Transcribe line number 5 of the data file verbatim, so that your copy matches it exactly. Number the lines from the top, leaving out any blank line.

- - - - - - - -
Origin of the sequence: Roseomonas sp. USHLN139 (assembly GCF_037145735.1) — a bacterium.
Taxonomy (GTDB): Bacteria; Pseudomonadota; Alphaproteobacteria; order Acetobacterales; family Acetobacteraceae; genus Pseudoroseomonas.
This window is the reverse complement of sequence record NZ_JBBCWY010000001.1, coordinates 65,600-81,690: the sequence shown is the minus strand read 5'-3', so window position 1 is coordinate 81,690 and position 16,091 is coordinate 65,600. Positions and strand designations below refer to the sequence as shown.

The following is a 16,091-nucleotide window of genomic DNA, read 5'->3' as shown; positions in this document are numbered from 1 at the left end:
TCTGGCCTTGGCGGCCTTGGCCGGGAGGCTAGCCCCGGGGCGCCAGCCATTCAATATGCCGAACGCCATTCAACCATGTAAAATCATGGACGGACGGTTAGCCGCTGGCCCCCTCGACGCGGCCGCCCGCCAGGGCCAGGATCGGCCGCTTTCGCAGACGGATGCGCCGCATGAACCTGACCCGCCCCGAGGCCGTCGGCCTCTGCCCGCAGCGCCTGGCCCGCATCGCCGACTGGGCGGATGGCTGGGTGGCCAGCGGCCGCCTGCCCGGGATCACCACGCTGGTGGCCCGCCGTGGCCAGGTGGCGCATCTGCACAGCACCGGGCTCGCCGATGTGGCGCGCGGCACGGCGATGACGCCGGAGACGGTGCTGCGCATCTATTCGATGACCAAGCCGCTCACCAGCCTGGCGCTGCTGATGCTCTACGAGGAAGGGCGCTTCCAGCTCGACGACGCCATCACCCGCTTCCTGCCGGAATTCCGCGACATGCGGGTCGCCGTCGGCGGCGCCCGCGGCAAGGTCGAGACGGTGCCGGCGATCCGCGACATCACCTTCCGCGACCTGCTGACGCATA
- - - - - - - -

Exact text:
TCTGGCCTTGGCGGCCTTGGCCGGGAGGCTAGCCCCGGGGCGCCAGCCATTCAATATGCCGAACGCCATTCAACCATGTAAAATCATGGACGGACGGTTAGCCGCTGGCCCCCTCGACGCGGCCGCCCGCCAGGGCCAGGATCGGCCGCTTTCGCAGACGGATGCGCCGCATGAACCTGACCCGCCCCGAGGCCGTCGGCCTCTGCCCGCAGCGCCTGGCCCGCATCGCCGACTGGGCGGATGGCTGGGTGGCCAGCGGCCGCCTGCCCGGGATCACCACGCTGGTGGCCCGCCGTGGCCAGGTGGCGCATCTGCACAGCACCGGGCTCGCCGATGTGGCGCGCGGCACGGCGATGACGCCGGAGACGGTGCTGCGCATCTATTCGATGACCAAGCCGCTCACCAGCCTGGCGCTGCTGATGCTCTACGAGGAAGGGCGCTTCCAGCTCGACGACGCCATCACCCGCTTCCTGCCGGAATTCCGCGACATGCGGGTCGCCGTCGGCGGCGCCCGCGGCAAGGTCGAGACGGTGCCGGCGATCCGCGACATCACCTTCCGCGACCTGCTGACGCATA